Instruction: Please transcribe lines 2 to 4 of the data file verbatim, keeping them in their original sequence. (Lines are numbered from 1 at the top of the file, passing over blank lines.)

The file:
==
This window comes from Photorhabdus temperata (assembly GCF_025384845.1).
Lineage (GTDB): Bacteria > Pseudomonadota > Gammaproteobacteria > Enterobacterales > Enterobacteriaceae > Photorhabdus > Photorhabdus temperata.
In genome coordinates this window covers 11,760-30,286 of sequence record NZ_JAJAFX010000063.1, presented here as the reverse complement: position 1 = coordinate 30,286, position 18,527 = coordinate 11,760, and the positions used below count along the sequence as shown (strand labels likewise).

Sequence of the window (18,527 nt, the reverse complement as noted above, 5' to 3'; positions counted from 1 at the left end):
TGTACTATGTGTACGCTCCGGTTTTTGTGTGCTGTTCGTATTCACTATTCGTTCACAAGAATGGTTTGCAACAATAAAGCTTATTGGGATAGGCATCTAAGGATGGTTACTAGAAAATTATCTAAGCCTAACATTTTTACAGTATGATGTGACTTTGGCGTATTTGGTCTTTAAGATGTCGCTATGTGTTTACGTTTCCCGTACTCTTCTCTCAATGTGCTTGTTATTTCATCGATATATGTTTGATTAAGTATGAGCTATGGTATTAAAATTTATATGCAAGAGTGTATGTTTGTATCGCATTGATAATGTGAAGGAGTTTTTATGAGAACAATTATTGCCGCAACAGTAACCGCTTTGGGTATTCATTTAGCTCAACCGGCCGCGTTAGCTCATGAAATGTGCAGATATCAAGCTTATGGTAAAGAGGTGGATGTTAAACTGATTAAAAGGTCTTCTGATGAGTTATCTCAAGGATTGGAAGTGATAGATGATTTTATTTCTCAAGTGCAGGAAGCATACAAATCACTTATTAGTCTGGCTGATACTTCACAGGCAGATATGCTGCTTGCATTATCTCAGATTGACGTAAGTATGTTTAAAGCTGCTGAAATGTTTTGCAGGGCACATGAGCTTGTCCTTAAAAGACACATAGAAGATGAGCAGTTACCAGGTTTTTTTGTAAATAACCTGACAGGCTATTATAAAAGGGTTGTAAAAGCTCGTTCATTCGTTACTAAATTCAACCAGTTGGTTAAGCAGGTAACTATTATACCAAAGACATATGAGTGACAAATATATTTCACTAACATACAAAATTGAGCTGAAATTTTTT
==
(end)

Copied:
Lineage (GTDB): Bacteria > Pseudomonadota > Gammaproteobacteria > Enterobacterales > Enterobacteriaceae > Photorhabdus > Photorhabdus temperata.
In genome coordinates this window covers 11,760-30,286 of sequence record NZ_JAJAFX010000063.1, presented here as the reverse complement: position 1 = coordinate 30,286, position 18,527 = coordinate 11,760, and the positions used below count along the sequence as shown (strand labels likewise).

Sequence of the window (18,527 nt, the reverse complement as noted above, 5' to 3'; positions counted from 1 at the left end):